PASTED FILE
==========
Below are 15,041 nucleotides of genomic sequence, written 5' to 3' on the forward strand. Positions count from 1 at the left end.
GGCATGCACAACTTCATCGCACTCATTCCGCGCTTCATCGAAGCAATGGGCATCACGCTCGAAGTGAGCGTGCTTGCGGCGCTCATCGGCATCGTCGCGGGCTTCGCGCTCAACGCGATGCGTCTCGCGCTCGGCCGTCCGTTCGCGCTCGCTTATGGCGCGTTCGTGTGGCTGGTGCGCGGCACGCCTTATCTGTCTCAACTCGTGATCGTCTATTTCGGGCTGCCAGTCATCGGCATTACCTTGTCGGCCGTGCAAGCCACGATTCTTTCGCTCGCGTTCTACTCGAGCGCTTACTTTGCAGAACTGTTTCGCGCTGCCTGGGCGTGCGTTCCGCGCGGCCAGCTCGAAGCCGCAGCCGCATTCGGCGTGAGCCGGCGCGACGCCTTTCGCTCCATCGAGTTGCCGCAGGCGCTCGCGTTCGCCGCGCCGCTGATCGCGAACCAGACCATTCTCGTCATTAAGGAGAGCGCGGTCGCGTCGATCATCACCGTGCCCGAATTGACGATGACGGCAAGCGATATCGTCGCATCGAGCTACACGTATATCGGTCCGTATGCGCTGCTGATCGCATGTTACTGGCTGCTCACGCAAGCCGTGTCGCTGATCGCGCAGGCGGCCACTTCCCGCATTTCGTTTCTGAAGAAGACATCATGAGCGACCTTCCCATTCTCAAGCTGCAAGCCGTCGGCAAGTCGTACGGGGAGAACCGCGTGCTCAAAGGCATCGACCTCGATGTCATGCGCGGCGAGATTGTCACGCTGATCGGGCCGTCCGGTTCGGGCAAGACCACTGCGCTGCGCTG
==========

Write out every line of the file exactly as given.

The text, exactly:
Below are 15,041 nucleotides of genomic sequence, written 5' to 3' on the forward strand. Positions count from 1 at the left end.
GGCATGCACAACTTCATCGCACTCATTCCGCGCTTCATCGAAGCAATGGGCATCACGCTCGAAGTGAGCGTGCTTGCGGCGCTCATCGGCATCGTCGCGGGCTTCGCGCTCAACGCGATGCGTCTCGCGCTCGGCCGTCCGTTCGCGCTCGCTTATGGCGCGTTCGTGTGGCTGGTGCGCGGCACGCCTTATCTGTCTCAACTCGTGATCGTCTATTTCGGGCTGCCAGTCATCGGCATTACCTTGTCGGCCGTGCAAGCCACGATTCTTTCGCTCGCGTTCTACTCGAGCGCTTACTTTGCAGAACTGTTTCGCGCTGCCTGGGCGTGCGTTCCGCGCGGCCAGCTCGAAGCCGCAGCCGCATTCGGCGTGAGCCGGCGCGACGCCTTTCGCTCCATCGAGTTGCCGCAGGCGCTCGCGTTCGCCGCGCCGCTGATCGCGAACCAGACCATTCTCGTCATTAAGGAGAGCGCGGTCGCGTCGATCATCACCGTGCCCGAATTGACGATGACGGCAAGCGATATCGTCGCATCGAGCTACACGTATATCGGTCCGTATGCGCTGCTGATCGCATGTTACTGGCTGCTCACGCAAGCCGTGTCGCTGATCGCGCAGGCGGCCACTTCCCGCATTTCGTTTCTGAAGAAGACATCATGAGCGACCTTCCCATTCTCAAGCTGCAAGCCGTCGGCAAGTCGTACGGGGAGAACCGCGTGCTCAAAGGCATCGACCTCGATGTCATGCGCGGCGAGATTGTCACGCTGATCGGGCCGTCCGGTTCGGGCAAGACCACTGCGCTGCGCTG